Driving With A Broken Windshield? 4 Life-Threatening Consequences You Should Consider
It's easy to overlook a crack or a chip in your windshield, but if you don't quickly resolve the issue, you could put you and your family at risk. Your car's windshield performs a vital safety role, and even minor glass damage could lead to a serious problem. If you're driving around with a damaged windshield, consider the following disastrous situations that could occur at any time.
Your car's seat belts perform a vital role if your car suffers a collision, but the windshield provides a valuable second line of defense against ejection during a collision. Indeed, as technology advances, newer types of windshields can actively cut the risk of injury in a serious accident. For example, with some types of special glazing, the likelihood that you will penetrate the windshield during a frontal collision decreases by 78 percent.
Whether you suffer total or partial ejection, various injuries can occur. Broken bones, concussion, neck injuries, brain trauma and severe bleeding can all occur as a result of a vehicle ejection. What's more, experts believe that ejections cause 10,000 deaths per year.
Passenger airbag issues
Many people fail to realize that a car's windshield plays a vital role when the passenger airbag deploys. In the split-second when the airbag on the passenger side deploys, the safety device briefly presses against the windshield, helping to position the bag exactly where it needs to go against the torso.
However, a broken windshield may not carry out this job correctly. If the windshield has a crack or a chip, the deploying airbag may simply cause the glass to fail completely. The airbag is then less likely to protect the passenger, leading to serious injuries that could affect the eye, neck, head or brain. A replacement windshield could easily avoid these issues.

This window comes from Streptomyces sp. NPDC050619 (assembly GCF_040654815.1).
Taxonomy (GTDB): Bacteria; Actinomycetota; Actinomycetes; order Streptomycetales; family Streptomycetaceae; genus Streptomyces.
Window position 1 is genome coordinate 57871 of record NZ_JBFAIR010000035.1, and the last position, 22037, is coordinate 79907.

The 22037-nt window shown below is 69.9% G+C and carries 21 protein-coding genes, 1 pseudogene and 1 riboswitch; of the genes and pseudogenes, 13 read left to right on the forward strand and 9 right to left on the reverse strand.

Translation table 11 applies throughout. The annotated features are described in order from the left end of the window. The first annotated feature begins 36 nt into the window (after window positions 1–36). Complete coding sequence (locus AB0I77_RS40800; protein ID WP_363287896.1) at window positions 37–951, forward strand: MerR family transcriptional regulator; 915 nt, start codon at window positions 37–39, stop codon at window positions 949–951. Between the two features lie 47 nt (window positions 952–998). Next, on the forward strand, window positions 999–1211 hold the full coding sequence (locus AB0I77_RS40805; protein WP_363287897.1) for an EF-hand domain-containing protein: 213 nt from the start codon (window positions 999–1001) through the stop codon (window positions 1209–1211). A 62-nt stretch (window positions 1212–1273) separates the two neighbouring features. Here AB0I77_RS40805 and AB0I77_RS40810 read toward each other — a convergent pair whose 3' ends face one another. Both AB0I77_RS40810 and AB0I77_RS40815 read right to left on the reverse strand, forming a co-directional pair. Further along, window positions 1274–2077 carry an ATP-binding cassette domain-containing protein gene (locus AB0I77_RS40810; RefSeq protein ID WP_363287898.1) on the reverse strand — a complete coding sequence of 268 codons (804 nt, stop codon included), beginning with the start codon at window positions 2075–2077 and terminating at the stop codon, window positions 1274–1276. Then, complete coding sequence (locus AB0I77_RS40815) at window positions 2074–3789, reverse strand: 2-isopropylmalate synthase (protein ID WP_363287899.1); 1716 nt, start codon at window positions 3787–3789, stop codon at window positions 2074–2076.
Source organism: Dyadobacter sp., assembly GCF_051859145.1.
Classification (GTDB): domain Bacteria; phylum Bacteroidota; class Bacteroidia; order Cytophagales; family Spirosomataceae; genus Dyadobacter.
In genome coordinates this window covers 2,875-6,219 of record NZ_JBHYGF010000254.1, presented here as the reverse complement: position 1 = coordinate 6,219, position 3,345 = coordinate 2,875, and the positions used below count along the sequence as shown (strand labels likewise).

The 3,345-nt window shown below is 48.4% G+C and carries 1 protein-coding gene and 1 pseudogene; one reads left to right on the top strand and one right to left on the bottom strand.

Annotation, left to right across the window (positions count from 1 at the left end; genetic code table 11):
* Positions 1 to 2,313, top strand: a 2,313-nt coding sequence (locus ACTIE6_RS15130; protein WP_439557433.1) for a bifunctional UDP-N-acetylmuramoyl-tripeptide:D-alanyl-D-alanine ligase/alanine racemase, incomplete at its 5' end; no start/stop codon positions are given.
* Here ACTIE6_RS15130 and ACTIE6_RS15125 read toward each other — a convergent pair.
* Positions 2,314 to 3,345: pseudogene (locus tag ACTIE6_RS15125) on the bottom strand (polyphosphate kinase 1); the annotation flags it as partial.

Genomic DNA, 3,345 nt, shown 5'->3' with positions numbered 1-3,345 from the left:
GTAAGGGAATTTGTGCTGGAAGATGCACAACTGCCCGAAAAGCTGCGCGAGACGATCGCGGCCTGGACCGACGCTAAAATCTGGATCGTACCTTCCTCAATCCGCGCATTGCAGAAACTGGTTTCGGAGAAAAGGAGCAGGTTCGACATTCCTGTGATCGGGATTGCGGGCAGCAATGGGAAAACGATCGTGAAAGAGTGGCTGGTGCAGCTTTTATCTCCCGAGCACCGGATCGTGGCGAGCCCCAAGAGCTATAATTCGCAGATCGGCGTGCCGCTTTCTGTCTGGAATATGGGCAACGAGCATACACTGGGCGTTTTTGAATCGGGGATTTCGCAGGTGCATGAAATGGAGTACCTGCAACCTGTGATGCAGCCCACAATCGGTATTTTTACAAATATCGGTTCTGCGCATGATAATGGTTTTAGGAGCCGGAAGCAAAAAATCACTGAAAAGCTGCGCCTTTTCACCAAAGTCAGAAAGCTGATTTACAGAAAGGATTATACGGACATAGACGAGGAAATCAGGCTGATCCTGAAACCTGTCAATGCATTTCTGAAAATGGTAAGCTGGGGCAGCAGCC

Rollover injuries and deaths
Your car's windshield provides 60 percent of the cabin's structural integrity. If your car rolls over during a serious collision, this extra strength could become the difference between life and death.
Car rollovers kill a lot of American people. In 2014, 12,507 car occupants died in vehicle crashes. While frontal collisions killed the most people (53 percent), 11 percent of these victims died for other reasons, which mostly included rollovers. Up to 958 people died when their pickup rolled over, while up to 1,102 people died when their SUV suffered the same fate.
Rollovers can occur for a number of reasons. Commonly, cars roll over when side force shifts the car's center of gravity. Nonetheless, in most cases, the vehicle trips on something like a curb or a pothole in the road. A broken windshield is less likely to support the roof structure during this type of impact, which, in turn, can lead to fatal consequences for anyone in the car.
Injuries during front-end collision
The windshield doesn't just support the roof's structural integrity. Much of the strength of the front end of the car exists as a direct result of the windshield. In fact, during a front-end collision, the windshield provides up to 45 percent of the cabin's structural integrity.
This structural integrity can protect you from some of the risks of front-end collisions. When a car collides with your car head on, the driver and front passenger are at serious risk of injury from the engine and other parts that the collision can force back into the car's cabin, especially at high speeds. If the cabin's structural integrity remains high, the car's design is more likely to protect the occupants from these injuries.
A broken or cracked windshield is not just a nuisance. This type of damage can put you and the car's other occupants at risk. Don't delay. Replace a damaged windshield today.
For more information and details, talk with an auto glass repair company, such as Becky's Glass Works.